In the selection of contact lenses, hard or soft contact lenses is a choice as old as paper or plastic grocery bags. Most contact lenses are made of plastic. They are either a rigid gas permeable "hard' contact lens, or a softer, gel-like "soft" contact lens. These days, thanks to advances in contact lens technology, comfort is one of the main factors that informs this choice.
Rigid gas permeable lenses are smaller than soft contact lenses. These lenses are healthier for your cornea than soft lenses because they allow more oxygen to pass through to your cornea, allowing it to breathe. This reduces the chance for corneal irritation. Gas permeable lenses are also easier to care for than soft lenses.
By contrast, soft lenses are thin and gel-like, so they conform to the shape of your eye. These lenses are more flexible than gas permeable lenses, however they do not allow your eye to breathe, which increases the chances for corneal irritation. Various types of soft lenses include single-use lenses, daily lenses that may be used up to four weeks and extended-wear contact lenses.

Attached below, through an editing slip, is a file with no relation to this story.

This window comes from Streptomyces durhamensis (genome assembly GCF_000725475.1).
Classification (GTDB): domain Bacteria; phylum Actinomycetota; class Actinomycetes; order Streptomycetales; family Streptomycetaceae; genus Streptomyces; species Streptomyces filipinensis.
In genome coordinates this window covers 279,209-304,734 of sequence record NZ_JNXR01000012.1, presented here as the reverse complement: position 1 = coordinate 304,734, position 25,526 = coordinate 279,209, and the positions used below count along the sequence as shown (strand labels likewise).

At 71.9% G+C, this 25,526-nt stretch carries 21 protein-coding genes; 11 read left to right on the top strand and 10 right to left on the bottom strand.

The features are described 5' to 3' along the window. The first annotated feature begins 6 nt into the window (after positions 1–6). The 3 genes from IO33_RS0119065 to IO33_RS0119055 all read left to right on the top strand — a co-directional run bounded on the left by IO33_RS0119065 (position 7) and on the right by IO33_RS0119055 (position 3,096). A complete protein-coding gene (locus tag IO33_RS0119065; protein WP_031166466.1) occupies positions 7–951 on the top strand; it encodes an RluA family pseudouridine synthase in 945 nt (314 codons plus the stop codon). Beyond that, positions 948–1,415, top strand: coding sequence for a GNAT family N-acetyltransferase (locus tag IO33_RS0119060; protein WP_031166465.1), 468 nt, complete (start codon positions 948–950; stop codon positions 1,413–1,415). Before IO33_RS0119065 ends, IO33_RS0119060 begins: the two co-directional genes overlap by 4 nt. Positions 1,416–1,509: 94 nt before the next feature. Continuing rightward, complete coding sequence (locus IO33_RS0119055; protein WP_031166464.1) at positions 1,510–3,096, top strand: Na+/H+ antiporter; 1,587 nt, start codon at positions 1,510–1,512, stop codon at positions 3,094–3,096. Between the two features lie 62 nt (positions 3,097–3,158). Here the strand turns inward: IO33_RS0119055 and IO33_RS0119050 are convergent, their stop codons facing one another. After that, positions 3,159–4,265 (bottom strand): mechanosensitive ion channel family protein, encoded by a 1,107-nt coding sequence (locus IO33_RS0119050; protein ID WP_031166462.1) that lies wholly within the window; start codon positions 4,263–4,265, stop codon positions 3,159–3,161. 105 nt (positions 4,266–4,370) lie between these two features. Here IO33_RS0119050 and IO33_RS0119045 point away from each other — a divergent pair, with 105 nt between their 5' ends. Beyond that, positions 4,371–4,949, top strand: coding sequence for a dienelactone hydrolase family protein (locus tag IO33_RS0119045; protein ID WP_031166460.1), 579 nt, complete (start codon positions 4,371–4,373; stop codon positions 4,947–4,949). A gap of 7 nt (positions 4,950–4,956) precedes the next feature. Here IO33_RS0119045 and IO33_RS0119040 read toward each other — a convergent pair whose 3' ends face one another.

Hybrid lenses are designed for persons who require rigid gas permeable lenses but cannot become used to wearing them. A hybrid lens has a rigid gas permeable centre that is ringed by a soft contact. These lenses provide the benefits of a hard lens with the comfort of a soft lens.
If comfort is the primary factor in choosing a contact lens, then soft contacts are the most comfortable on the market. Soft contacts are flexible, and require a shorter adjustment period for wearing. By contrast, hard contacts are less comfortable initially. While hard contacts can be just as comfortable in the long run, persons who wear them are also more prone to sensitivity to dust and other eye irritants.